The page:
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Nationalist with a revolutionary approach

Syed Muthahar Saqaf and M. Balaganessin

Va.Ve.Su. Iyer gave up his ambition to become a Barrister and joined the freedom movement Va.Ve.Su. Iyer gave up his ambition to become a Barrister and joined the freedom movement



Va.Ve.Su. Iyer.

Syed Muthahar Saqaf and

M. Balaganessin

TIRUCHI: Varahaneri Venkatesa Subrahmanya Iyer, popularly known as Va.Ve.Su. Iyer, hailing from Varahaneri in Tiruchi was a nationalist and an `illustrious son' of the district.

For him, violence was the watchword to break the shackles of slavery. He infused revolutionary nationalism in the minds of the people to fight the British during the freedom struggle. He joined hands with many revolutionary leaders, including Veer Savarkar, and masterminded several plans, which often caught the British regime on the wrong foot.

Born on April 2, 1881, Va.Ve.Su. Iyer after finishing his degree course in Tiruchi, later completed law and practiced in Tiruchi.

Later he went to Rangoon from where he left for London in 1907 for doing Barrister course. At London, he got introduced to Veer Savarkar. Since then his career took a dramatic turn. His ambition of becoming a Barrister gave way to his rigorous involvement in politics and freedom movement.

Meeting with Mahatma

Chances came his way so soon, that he met Gandhiji a year later, when he tried his level best to impress upon the Mahatma that revolutionary creed was the means for winning `swaraj'. But, when Iyer met Gandhiji again in Pondicherry in 1917, his radical thoughts started receding to some extent.

Iyer's fierce activities came to the fore shortly after the partition of Bengal by Lord Curzon in 1905. Iyer and his supporters Siam Krishnavarma and Haridayal hatched a plan to take vengeance on Sir Curzon Wyllie, an ICS officer, who helped Lord Curzon in the partition process. Without any fear, Iyer gave training to Madanlal Tinkara to shoot down Wyllie.

Vanchinathan's valour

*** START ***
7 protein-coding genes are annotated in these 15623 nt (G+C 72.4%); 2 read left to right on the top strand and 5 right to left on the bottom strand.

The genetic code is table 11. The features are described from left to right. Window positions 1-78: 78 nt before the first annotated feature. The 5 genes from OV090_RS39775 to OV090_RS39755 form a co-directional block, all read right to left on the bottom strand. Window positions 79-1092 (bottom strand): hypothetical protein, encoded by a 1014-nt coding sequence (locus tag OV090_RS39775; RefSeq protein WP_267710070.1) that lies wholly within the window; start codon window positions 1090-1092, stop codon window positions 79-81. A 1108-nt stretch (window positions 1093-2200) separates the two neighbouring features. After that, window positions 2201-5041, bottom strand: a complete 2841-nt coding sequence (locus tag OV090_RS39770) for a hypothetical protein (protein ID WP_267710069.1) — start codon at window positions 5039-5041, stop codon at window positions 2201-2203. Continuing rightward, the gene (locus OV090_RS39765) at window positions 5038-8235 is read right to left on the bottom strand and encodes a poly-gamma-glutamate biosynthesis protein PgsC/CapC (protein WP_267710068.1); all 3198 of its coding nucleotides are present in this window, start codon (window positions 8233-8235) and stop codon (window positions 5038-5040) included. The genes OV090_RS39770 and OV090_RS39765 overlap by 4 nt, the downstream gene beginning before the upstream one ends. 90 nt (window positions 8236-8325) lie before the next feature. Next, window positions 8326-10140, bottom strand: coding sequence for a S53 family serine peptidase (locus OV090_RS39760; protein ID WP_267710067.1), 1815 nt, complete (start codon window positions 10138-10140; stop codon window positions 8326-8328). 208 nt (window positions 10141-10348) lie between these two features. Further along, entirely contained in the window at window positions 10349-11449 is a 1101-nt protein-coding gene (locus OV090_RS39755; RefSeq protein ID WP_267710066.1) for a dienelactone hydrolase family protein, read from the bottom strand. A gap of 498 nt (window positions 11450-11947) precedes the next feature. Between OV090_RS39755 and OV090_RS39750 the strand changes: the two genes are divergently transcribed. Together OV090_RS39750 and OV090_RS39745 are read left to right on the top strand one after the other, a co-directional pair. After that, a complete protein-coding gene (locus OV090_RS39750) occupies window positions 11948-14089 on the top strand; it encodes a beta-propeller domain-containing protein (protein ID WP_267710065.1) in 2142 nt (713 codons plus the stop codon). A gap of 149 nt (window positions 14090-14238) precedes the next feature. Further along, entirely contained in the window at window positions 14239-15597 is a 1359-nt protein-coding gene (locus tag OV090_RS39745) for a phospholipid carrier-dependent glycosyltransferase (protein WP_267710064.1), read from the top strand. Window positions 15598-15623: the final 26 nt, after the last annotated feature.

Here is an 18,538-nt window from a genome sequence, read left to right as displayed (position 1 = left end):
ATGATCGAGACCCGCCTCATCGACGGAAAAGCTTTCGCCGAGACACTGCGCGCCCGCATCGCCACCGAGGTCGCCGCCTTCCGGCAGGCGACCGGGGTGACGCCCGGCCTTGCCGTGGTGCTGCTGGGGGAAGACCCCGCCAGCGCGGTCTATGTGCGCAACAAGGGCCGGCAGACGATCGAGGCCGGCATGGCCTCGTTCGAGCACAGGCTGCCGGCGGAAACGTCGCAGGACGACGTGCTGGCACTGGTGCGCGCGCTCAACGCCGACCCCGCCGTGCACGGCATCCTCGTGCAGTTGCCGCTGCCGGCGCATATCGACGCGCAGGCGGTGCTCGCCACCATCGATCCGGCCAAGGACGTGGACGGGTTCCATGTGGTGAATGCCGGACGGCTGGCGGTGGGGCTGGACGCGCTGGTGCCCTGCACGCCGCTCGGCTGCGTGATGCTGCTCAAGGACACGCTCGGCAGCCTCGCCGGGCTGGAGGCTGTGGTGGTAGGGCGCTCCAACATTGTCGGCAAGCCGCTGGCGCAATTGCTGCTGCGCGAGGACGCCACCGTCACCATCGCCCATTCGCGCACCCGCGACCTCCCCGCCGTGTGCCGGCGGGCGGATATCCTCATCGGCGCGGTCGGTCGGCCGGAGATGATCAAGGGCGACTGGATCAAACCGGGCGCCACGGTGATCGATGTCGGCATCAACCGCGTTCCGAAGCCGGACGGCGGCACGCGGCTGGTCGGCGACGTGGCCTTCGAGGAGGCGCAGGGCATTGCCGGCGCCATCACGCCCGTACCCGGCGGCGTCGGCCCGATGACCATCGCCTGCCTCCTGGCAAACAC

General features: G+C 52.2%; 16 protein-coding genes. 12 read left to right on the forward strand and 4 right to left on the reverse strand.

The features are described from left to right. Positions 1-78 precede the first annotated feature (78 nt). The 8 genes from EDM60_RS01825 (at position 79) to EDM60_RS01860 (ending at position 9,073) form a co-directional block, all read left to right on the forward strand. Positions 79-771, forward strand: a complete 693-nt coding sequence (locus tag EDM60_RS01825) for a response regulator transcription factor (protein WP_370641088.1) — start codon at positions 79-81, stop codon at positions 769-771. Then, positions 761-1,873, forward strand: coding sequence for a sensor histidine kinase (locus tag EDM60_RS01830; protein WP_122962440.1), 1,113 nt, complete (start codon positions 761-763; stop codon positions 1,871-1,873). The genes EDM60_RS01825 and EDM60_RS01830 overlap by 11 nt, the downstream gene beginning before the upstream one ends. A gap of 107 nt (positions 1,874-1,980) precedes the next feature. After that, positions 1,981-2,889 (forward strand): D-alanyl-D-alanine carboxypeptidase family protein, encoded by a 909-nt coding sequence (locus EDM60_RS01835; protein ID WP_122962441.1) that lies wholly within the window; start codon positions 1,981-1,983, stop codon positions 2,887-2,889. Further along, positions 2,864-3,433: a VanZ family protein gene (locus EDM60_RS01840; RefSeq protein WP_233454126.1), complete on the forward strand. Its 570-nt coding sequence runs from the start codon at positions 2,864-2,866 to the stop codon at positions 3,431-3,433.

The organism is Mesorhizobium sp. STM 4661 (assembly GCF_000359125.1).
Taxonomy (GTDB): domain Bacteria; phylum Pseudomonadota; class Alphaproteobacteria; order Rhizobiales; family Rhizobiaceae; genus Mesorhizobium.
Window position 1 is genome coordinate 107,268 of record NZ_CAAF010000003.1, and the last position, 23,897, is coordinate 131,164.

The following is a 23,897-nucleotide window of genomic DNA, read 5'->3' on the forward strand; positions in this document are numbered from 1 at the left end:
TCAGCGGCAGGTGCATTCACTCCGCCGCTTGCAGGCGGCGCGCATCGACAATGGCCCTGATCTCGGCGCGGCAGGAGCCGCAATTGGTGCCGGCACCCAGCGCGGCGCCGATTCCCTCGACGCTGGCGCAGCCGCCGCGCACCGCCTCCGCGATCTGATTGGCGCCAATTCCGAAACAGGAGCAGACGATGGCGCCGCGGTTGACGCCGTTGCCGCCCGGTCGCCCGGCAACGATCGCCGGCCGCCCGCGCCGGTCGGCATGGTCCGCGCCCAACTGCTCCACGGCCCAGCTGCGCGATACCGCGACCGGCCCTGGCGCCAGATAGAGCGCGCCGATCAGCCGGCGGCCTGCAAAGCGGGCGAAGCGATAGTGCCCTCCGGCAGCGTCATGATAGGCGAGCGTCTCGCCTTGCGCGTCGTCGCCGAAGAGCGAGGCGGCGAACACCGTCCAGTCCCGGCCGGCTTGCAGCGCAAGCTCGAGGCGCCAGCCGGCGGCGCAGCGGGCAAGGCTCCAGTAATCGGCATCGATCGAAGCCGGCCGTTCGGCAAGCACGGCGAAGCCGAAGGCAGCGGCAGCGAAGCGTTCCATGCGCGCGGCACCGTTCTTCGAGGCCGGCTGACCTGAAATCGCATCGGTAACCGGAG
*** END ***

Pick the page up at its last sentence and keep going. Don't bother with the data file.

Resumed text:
Many would be aware of the historical episode involving Vanchinathan's valour in shooting down Tirunelveli Collector Ashe in a train at Maniyachi railway station in 1911. All may not be aware of the truth that it was Iyer who trained Vanchinathan to execute the plan in all perfection.

In 1916, Iyer arrived at Pondicherry from London where he imparted training to youths in using arms. He was instrumental in formulating several sedative plans against British in coordination with Poet Bharathi and Sri Aurobindo. He also organised cells for revolutionary activities. Iyer remained in Pondicherry till 1920 and then went to Chennai where he continued his activities.

Iyer was not only a nationalist and revolutionary person, but also a scholar and above all a litterateur. Iyer was a linguist and was well versed in Tamil, English, Sanskrit, Latin and French.

He edited `Desapakthan' for some time and spread revolutionary political philosophy to the youths through his forceful and fearless articles. Perturbed over the consequences, the British imprisoned him for nine months. He served the term in Chennai and Bellary prisons. But he utilised the jail term to author nine literary works. He also translated Thirukkural and Kambaramayanam into English.

Bharathi, Va.Ve.Su and Madaviah were the trendsetters for authoring short stories in Tamil, hitherto alien to Tamil readers. Iyer founded the `Tamil Gurukulam', an educational institution in Cheranmahadevi with a focus on vocational skills.

Iyer passed away at the young age of 44 on June 3, 1925. The State Government honoured him by converting his house at Varahaneri into a memorial.

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